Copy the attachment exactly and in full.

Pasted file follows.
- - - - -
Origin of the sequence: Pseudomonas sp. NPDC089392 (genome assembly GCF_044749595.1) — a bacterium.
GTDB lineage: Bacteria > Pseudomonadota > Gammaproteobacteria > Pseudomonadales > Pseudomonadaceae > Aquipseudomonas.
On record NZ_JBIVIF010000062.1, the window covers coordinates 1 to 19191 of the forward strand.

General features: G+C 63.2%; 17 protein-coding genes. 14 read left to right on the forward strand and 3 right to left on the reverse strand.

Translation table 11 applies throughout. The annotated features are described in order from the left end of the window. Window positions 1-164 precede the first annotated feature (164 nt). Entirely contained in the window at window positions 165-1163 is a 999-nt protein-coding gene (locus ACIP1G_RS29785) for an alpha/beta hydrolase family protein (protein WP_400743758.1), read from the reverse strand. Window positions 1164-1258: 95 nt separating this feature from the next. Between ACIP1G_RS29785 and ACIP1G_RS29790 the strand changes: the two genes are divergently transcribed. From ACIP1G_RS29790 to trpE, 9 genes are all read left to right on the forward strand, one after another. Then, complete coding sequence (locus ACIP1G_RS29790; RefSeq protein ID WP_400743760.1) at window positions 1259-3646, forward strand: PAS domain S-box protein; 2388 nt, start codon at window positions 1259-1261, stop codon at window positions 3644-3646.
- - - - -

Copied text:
Origin of the sequence: Pseudomonas sp. NPDC089392 (genome assembly GCF_044749595.1) — a bacterium.
GTDB lineage: Bacteria > Pseudomonadota > Gammaproteobacteria > Pseudomonadales > Pseudomonadaceae > Aquipseudomonas.
On record NZ_JBIVIF010000062.1, the window covers coordinates 1 to 19191 of the forward strand.

General features: G+C 63.2%; 17 protein-coding genes. 14 read left to right on the forward strand and 3 right to left on the reverse strand.

Translation table 11 applies throughout. The annotated features are described in order from the left end of the window. Window positions 1-164 precede the first annotated feature (164 nt). Entirely contained in the window at window positions 165-1163 is a 999-nt protein-coding gene (locus ACIP1G_RS29785) for an alpha/beta hydrolase family protein (protein WP_400743758.1), read from the reverse strand. Window positions 1164-1258: 95 nt separating this feature from the next. Between ACIP1G_RS29785 and ACIP1G_RS29790 the strand changes: the two genes are divergently transcribed. From ACIP1G_RS29790 to trpE, 9 genes are all read left to right on the forward strand, one after another. Then, complete coding sequence (locus ACIP1G_RS29790; RefSeq protein ID WP_400743760.1) at window positions 1259-3646, forward strand: PAS domain S-box protein; 2388 nt, start codon at window positions 1259-1261, stop codon at window positions 3644-3646.